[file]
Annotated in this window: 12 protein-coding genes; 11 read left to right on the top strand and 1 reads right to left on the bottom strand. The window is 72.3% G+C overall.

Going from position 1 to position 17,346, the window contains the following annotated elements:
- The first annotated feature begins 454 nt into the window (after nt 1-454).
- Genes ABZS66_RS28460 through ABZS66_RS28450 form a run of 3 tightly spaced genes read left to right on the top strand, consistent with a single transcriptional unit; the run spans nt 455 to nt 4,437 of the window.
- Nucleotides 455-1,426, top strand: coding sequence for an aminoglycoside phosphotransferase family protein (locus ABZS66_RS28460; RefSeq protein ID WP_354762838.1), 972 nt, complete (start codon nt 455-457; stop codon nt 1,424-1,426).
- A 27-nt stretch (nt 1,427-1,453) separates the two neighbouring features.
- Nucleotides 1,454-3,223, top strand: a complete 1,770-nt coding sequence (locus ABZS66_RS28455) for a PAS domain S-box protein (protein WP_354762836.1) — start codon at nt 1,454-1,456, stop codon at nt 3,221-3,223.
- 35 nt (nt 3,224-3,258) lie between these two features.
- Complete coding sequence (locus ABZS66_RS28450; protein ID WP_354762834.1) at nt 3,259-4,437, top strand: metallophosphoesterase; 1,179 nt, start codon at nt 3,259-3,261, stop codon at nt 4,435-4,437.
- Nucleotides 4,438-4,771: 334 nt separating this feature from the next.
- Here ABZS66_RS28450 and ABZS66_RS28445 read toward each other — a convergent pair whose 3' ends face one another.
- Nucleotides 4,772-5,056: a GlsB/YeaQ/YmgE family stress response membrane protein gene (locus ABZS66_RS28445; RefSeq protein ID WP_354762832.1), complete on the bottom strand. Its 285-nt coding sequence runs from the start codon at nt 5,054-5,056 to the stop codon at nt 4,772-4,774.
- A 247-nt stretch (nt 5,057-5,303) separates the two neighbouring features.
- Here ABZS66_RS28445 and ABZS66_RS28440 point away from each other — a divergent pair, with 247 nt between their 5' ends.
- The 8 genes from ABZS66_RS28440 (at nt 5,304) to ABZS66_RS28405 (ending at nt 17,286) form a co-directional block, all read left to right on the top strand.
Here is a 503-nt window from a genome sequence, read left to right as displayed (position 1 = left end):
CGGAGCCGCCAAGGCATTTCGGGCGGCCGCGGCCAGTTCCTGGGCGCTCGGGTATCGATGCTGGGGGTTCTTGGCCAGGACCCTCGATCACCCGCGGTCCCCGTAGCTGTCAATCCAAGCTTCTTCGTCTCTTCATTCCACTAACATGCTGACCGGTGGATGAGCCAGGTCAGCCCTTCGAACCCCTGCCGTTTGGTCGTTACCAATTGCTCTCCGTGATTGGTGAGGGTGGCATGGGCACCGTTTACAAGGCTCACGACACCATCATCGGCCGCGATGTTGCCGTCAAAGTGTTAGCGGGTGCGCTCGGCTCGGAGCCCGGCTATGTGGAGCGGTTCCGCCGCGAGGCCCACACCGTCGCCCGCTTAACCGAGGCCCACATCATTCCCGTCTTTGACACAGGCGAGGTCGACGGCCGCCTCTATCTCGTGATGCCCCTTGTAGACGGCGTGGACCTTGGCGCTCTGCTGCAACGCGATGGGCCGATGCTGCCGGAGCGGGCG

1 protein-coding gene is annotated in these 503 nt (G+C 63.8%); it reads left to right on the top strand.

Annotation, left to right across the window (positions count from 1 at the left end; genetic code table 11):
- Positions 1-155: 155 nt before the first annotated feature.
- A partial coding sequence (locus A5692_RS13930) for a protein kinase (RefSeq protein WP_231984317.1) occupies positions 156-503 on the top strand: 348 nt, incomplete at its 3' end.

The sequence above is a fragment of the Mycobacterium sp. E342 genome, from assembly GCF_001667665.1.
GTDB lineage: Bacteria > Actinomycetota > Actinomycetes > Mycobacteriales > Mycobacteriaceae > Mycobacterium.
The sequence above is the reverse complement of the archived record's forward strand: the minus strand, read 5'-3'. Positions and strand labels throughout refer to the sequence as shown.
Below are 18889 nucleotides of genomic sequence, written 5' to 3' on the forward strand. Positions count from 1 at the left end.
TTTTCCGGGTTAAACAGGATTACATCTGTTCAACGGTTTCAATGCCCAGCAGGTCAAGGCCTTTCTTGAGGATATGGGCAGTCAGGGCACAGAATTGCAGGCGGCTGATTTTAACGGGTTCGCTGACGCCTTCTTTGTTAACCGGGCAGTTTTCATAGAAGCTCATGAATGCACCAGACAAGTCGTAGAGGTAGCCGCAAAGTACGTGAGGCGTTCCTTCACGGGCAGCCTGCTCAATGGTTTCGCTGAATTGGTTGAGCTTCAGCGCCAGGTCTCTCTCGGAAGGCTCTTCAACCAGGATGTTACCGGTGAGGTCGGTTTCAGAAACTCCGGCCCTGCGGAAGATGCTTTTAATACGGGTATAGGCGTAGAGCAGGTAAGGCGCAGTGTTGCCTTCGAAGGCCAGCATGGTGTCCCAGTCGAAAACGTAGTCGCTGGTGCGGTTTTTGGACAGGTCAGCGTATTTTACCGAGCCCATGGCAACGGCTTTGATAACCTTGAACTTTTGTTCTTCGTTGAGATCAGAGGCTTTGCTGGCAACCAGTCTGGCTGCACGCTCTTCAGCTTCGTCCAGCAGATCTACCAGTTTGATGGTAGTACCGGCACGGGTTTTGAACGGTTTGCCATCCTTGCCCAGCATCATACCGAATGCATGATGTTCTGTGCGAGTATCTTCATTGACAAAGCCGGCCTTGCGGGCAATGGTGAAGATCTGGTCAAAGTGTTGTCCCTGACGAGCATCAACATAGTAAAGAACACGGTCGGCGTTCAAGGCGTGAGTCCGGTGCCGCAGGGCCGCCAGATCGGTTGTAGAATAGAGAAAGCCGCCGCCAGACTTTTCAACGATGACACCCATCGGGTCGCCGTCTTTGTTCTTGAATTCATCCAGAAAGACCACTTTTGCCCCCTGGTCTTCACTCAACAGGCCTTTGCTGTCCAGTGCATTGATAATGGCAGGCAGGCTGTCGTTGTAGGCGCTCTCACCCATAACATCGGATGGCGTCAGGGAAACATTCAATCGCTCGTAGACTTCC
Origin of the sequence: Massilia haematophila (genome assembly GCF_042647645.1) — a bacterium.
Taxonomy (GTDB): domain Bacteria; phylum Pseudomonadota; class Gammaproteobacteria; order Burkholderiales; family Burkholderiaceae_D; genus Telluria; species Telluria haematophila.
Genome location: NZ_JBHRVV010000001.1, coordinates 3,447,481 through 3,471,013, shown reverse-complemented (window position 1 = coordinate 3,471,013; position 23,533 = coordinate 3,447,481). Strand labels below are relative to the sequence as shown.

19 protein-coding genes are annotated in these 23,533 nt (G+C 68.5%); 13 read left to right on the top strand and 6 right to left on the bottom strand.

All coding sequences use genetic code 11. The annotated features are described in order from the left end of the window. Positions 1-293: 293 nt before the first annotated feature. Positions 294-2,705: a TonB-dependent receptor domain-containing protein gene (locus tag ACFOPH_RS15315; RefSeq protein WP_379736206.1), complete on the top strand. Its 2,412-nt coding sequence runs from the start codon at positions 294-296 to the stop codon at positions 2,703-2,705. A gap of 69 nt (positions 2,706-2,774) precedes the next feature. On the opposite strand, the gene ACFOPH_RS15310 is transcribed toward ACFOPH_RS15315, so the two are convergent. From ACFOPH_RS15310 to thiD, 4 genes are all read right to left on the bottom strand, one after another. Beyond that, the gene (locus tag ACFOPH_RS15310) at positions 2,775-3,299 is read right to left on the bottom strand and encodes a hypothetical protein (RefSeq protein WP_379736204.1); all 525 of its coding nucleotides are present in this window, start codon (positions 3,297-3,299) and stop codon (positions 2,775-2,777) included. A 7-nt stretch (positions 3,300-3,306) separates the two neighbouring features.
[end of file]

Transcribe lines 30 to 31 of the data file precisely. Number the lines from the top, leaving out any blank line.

19 protein-coding genes are annotated in these 23,533 nt (G+C 68.5%); 13 read left to right on the top strand and 6 right to left on the bottom strand.

All coding sequences use genetic code 11. The annotated features are described in order from the left end of the window. Positions 1-293: 293 nt before the first annotated feature. Positions 294-2,705: a TonB-dependent receptor domain-containing protein gene (locus tag ACFOPH_RS15315; RefSeq protein WP_379736206.1), complete on the top strand. Its 2,412-nt coding sequence runs from the start codon at positions 294-296 to the stop codon at positions 2,703-2,705. A gap of 69 nt (positions 2,706-2,774) precedes the next feature. On the opposite strand, the gene ACFOPH_RS15310 is transcribed toward ACFOPH_RS15315, so the two are convergent. From ACFOPH_RS15310 to thiD, 4 genes are all read right to left on the bottom strand, one after another. Beyond that, the gene (locus tag ACFOPH_RS15310) at positions 2,775-3,299 is read right to left on the bottom strand and encodes a hypothetical protein (RefSeq protein WP_379736204.1); all 525 of its coding nucleotides are present in this window, start codon (positions 3,297-3,299) and stop codon (positions 2,775-2,777) included. A 7-nt stretch (positions 3,300-3,306) separates the two neighbouring features.